Aargau

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Aargau (German About this sound Aargau ; rarely anglicized Argovia) is one of the more northerly cantons of Switzerland. It comprises the lower course of the river Aare, which is why the canton is called Aar-gau (meaning Aare district).

Contents

History

In early medieval times, Argovia or Argowe was a disputed border region between the duchies of Alamannia and Burgundy. A line of the von Wetterau (Conradines) intermittently held the countship of Aargau from 750 until about 1030, when they lost it (having in the meantime taken the name von Tegerfelden). From the extinction of the Hohenstaufen dynasty in 1254 until 1415, the area was ruled by the Habsburgs, and many castles from that time still stand (examples include Habsburg, Lenzburg, Tegerfelden, Bobikon, Stin and Wildegg). The Habsburgs founded a number of monasteries (with some structures enduring, e.g., in Wettingen and Muri), the closing of which by the government in 1841 was a contributing factor to the outbreak of the Swiss civil war - the "Sonderbund War" - in 1847.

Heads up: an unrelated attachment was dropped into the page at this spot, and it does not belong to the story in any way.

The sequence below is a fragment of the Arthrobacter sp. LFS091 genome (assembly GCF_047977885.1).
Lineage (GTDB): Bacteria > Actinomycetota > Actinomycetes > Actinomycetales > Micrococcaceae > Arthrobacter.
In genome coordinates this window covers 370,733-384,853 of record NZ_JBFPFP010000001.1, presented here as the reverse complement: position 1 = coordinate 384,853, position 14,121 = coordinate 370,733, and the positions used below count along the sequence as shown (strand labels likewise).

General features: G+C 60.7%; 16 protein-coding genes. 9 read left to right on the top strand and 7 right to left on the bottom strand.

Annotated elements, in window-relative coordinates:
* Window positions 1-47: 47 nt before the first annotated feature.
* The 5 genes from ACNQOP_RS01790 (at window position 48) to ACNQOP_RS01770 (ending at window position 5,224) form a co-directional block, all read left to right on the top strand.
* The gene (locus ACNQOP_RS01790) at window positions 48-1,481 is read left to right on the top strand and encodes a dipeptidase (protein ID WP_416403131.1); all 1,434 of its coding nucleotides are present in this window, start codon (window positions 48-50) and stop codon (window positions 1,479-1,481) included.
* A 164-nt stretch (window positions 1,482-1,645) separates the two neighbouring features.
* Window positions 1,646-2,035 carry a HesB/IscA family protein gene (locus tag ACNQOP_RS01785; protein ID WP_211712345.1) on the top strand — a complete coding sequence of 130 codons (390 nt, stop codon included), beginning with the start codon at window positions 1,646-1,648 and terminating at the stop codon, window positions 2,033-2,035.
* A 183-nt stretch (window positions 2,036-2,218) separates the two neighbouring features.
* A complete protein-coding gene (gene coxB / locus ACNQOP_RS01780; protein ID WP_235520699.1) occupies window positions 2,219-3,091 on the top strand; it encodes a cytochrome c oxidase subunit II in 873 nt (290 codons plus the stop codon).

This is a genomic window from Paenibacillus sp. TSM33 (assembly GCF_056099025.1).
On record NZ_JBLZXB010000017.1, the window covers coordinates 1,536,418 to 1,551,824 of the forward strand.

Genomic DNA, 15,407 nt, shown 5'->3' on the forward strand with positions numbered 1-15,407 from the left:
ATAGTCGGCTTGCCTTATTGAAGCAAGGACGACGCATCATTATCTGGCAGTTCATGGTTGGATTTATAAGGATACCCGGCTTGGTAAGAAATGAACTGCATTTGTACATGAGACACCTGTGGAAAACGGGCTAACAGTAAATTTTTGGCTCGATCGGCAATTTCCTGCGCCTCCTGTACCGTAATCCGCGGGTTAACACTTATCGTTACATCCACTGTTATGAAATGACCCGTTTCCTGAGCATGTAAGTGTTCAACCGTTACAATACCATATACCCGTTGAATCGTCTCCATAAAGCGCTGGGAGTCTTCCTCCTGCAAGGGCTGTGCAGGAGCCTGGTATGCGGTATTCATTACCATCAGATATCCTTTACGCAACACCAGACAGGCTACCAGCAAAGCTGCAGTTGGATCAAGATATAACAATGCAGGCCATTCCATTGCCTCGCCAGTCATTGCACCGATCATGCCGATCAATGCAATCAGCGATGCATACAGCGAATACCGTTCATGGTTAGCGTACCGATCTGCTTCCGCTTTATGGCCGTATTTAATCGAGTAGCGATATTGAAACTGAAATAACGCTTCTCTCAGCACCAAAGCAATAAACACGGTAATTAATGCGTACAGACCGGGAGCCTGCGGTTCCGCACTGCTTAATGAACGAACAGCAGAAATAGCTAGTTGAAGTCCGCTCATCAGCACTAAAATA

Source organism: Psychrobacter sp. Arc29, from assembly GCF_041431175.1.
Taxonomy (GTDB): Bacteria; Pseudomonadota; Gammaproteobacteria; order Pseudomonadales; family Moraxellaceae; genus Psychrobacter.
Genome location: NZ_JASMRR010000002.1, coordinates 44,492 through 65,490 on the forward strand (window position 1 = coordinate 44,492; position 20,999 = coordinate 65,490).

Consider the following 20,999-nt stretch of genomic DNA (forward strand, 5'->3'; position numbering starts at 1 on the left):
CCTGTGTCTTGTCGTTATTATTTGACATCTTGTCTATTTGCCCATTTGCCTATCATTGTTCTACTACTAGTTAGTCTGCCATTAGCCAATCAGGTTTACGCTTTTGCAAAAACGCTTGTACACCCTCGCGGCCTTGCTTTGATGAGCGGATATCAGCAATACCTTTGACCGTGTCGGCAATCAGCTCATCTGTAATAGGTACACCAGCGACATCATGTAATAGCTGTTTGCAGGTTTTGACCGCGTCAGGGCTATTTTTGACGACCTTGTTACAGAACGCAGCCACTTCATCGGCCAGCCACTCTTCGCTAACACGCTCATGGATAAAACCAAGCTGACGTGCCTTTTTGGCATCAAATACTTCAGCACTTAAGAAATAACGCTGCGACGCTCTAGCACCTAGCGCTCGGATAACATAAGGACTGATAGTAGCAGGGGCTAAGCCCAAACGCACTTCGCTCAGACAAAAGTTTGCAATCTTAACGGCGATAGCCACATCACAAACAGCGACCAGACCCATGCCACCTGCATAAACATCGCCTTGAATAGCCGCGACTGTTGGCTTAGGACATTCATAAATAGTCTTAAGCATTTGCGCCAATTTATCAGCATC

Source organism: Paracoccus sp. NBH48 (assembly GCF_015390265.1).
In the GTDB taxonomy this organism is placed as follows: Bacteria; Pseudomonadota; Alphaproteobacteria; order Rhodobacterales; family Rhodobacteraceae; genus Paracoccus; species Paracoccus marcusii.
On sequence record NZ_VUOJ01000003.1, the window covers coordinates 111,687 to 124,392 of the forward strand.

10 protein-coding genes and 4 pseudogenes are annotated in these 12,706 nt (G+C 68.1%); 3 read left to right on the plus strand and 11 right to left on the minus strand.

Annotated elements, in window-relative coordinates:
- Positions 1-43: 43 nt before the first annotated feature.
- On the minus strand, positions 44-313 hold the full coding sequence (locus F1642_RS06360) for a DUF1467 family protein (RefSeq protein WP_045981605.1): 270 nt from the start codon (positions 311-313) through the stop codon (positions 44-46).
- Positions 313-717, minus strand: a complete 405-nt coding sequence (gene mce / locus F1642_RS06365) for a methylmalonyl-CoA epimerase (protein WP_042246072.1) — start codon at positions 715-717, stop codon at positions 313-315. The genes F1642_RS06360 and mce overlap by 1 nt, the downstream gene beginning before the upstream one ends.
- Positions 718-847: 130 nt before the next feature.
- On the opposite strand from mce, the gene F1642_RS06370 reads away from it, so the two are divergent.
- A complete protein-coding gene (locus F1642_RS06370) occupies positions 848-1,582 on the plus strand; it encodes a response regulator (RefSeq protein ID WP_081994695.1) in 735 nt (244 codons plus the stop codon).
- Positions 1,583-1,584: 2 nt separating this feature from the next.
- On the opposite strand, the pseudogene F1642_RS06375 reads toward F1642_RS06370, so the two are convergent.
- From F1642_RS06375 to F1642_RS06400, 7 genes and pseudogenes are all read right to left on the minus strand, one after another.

In 1415 the Aargau was taken from the Habsburgs by the Swiss Confederates. Bern kept the southwest portion (Zofingen, Aarburg, Aarau, Lenzburg, and Brugg). Some districts, named the Freie Ämter or free bailiwicks (Mellingen, Muri, Villmergen, and Bremgarten), with the countship of Baden, were governed as "subject lands" by all or some of the Confederates.

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